Everyone knows these old lines: “Thigh bone connected to the hip bone// Hip bone connected to the back bone// Back bone connected to the shoulder bone…” and so on.
The message is that things are interconnected and it’s often ill-advised to analyse them in isolation. When this sage observation is applied to the human skeleton, few would fail to grasp its truth.
It becomes more complicated when one ponders something as multifarious, divisive and emotive as mass immigration. Yet if there’s one issue that demands serious, dispassionate commentary, that’s it.
After all, only about a billion people of the 7.3 billion inhabiting the world live in the West. I’m speculating here, but it’s possible that the West is where at least half of the remaining six-odd billion would like to live.
If even 10 per cent of them get their wish, the West would no longer be Western in any other than the geographical sense. Britain, Germany and France can’t each accept 100 million new arrivals, nor the US 200 million.
Thus immigration needs to be curtailed as a matter of simple arithmetic. Nor can it be regarded as a natural right, for, if it were so regarded, it would be wrong to curtail it.
The issue then boils down not to the advisability of restrictions but how, to whom and in what numbers they should be applied. That’s where all those metaphorical bones come together.
They fall into several groups, social, cultural, political and economic. Merging the first two groups together, one would have to start from a premise that doesn’t seem to be as self-evident as it should be.
Every civilised nation has its own character, which is worth keeping more or less intact. A few minor tweaks here and there are both desirable and inevitable, but a drastic change can have unpredictable and in all likelihood devastating effects.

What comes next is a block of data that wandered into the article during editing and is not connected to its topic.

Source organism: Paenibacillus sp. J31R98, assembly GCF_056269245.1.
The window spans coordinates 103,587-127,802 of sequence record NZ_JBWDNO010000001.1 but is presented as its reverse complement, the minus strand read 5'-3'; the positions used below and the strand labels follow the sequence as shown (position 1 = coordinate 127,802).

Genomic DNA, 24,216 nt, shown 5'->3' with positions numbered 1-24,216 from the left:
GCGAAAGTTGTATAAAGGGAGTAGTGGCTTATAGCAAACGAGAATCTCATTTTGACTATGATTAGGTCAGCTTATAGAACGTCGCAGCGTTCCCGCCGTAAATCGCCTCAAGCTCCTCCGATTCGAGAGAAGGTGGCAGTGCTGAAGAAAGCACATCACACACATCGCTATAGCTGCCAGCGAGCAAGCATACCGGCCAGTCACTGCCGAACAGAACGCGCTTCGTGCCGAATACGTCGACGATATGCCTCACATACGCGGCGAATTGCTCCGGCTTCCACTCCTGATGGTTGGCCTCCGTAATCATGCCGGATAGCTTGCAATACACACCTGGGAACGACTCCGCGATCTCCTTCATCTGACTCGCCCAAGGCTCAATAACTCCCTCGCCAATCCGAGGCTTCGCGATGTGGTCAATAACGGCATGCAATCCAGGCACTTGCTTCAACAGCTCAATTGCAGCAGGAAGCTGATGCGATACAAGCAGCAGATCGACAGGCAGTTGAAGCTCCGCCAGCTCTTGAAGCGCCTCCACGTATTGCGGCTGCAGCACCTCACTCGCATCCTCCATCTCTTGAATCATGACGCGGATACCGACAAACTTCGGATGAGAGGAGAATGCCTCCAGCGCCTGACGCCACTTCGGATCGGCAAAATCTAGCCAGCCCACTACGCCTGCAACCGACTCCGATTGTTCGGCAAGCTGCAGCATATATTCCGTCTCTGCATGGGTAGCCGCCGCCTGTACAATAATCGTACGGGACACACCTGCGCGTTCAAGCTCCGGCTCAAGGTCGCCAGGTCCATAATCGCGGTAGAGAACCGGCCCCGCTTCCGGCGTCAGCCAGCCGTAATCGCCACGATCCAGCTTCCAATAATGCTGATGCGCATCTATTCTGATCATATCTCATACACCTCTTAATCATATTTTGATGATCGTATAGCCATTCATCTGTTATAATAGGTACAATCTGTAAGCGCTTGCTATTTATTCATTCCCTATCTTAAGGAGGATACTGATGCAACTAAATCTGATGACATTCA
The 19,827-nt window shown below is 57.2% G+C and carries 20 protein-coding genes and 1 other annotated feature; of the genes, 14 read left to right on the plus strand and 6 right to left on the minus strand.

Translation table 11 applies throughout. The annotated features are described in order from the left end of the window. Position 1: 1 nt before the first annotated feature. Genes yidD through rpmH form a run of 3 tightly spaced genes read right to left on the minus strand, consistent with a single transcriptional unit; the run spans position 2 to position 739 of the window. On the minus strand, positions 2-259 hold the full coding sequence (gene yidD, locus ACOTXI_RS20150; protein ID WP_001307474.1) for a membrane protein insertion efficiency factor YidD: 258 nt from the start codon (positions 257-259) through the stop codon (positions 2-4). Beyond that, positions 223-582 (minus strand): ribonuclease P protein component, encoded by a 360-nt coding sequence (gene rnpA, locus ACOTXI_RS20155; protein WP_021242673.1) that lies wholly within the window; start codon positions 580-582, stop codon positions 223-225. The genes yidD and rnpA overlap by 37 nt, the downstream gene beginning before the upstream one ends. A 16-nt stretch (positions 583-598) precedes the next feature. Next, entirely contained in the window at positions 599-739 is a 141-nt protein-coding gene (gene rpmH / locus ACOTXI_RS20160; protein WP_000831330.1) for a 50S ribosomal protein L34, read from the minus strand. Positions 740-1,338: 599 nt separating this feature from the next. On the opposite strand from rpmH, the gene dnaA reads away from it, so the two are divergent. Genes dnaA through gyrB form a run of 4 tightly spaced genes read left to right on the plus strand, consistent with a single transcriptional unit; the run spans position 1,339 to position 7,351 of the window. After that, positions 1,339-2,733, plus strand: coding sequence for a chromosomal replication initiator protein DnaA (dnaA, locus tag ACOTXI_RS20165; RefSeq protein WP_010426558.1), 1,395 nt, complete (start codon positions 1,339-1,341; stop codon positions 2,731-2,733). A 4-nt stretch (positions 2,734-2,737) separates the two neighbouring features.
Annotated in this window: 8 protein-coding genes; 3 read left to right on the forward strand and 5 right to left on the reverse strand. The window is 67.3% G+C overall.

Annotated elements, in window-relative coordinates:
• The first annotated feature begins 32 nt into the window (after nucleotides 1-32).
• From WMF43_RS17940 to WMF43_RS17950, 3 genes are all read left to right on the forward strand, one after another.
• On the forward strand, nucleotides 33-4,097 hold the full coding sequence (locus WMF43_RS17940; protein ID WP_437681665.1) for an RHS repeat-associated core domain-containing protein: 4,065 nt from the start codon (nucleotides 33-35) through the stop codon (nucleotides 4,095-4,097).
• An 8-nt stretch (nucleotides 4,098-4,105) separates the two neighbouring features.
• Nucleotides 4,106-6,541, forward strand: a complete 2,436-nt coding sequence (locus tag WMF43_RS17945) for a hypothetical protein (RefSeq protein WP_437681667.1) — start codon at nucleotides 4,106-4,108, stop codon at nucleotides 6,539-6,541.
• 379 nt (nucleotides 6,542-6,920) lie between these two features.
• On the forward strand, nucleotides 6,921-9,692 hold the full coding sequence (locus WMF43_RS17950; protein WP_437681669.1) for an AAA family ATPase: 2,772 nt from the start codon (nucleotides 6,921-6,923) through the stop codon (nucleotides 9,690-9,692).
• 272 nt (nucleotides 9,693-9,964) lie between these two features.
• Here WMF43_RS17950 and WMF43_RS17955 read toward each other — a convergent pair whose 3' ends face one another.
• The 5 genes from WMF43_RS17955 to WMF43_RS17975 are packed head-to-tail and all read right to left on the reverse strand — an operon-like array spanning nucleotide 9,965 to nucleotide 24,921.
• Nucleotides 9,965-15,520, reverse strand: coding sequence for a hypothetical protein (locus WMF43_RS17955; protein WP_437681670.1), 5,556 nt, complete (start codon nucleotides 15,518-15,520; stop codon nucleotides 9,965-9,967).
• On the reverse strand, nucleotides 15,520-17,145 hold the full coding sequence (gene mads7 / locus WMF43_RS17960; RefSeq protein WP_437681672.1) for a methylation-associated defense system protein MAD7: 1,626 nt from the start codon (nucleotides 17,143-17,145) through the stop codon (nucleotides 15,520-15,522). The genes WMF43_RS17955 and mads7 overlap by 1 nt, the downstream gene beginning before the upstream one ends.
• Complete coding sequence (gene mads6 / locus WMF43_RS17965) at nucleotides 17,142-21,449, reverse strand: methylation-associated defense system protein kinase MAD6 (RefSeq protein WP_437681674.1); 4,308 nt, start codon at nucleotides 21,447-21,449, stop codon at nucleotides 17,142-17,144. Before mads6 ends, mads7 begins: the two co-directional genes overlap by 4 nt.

Immigration provides one such tweak, and it’s to be welcomed as long as the tweak remains minor. Speaking of the city I know best, London, perhaps some 10 to 15 per cent of immigrant population would make it more interesting and no less English.
A major city with an entirely homogeneous population is dull in all sorts of ways. Subsumed in a population that’s 85 to 90 per cent native, the immigrants would have a great incentive to adapt, while still being able to add more spice to the city.
However, at present it’s native Englishmen who are getting subsumed. The last time I looked there were only 40 per cent of them, and the proportion is diminishing.
As a result, one can walk through the centre of London and seldom (in some areas, never) hear native English spoken. This situation is deplorable, or at least seen as such by anyone who loves England.